More to come on the Forrester Consumer Forum.

The Shifting Inbox and its Potential Effects on Email Marketing

My email habits are changing and I’ll bet yours are too. My desktop email client was the sole place I would go to check, read and send email. Unlike many, I never adopted Hot Mail and although I have a Gmail account I rarely use it. That was then, This is now, I’m fully embedded in online social community and the email functionality that goes with it.

I find myself using the facebook email feature exclusively with some people. And why not. I’m on my page more often than my main email account and it allows me the ability to do lots more activities while I’m there. When I’m on traditional email, I’m on email and nothing else. Not as efficient. My connections are on their pages more frequently, so they are more likely to see my message sooner. And the best part is no spam!

All of us hate spam and no matter what we do, it gets through. I have full challenge-response filtering on my Earthlink account and still I see it occasionally. On facebook I’m protected by their security and my privacy settings. This could have major implications for commercial email programs in the future. As more consumers shift their email habits to social networking sites, the power and value of marketing emails to a primary email client will suffer. So the question arises, what should email marketers do?

There is no way to really know how many of your customers are making their social networking email primary. Certainly it’s the younger population, so it’s only an immediate threat for marketers who target this demographic. Here are some things to consider if you send commercial email and rely on it to drive business objectives.

  • Watch the performance of your list closely. Open rates, click-throughs, etc. If you see downturns investigate further.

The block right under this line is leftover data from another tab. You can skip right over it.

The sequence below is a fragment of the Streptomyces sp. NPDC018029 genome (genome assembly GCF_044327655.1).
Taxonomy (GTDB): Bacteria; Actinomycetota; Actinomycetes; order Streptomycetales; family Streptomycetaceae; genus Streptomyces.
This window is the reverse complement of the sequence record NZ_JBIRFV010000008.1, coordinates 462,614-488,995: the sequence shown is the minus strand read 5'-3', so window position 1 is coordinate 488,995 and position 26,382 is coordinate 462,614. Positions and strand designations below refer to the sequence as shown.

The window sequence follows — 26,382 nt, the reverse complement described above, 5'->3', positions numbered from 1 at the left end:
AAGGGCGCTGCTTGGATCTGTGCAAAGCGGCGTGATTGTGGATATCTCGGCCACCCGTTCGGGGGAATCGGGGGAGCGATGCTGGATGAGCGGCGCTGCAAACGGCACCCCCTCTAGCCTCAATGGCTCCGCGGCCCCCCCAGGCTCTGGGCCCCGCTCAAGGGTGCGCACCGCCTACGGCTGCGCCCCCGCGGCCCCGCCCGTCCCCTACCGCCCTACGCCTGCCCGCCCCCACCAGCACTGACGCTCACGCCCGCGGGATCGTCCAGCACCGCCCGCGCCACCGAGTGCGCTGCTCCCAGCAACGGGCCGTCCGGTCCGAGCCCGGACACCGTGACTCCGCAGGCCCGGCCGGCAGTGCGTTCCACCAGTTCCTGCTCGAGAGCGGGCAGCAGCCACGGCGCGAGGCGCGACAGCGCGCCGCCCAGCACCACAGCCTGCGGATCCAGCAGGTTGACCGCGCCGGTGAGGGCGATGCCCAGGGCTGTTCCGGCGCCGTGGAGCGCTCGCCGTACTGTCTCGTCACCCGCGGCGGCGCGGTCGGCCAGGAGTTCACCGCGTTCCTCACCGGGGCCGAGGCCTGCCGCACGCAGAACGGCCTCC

• If you send email through a vendor, ask them for their thinking about this issue and press them for help.
  • Listen for any signs of this from your voice of the customer reports. Better yet, run a simple poll on your web site or in your email communications to get it first hand.
  • Accelerate your social media efforts. The more you establish yourself in the “hood” the better chance you will have to establish inbox preference there.

Adding this aspect to your email strategy is smart and will help you preserve this valuable asset.

Please take a moment to vote the poll and chime in if you have other thoughts.

Rethinking Social Media in an Economic Downturn

It doesn’t seem like that long ago we were in the midst of the dot com bust. Remember shredding the brokerage statements without even opening them? Remember going through all those organizational exercises at work and being asked to do more with less? We got really good at it as I recall, and it appears we will need to resurrect those skills once again. But let’s be wiser about it this time. Let’s not let our growth muscles atrophy. Let’s keep going to the gym no matter how painful it may be. Pain is gain. Most of us still have viable business models and products that consumers need. It’s fine to scrutinize, but don’t turn the burners off.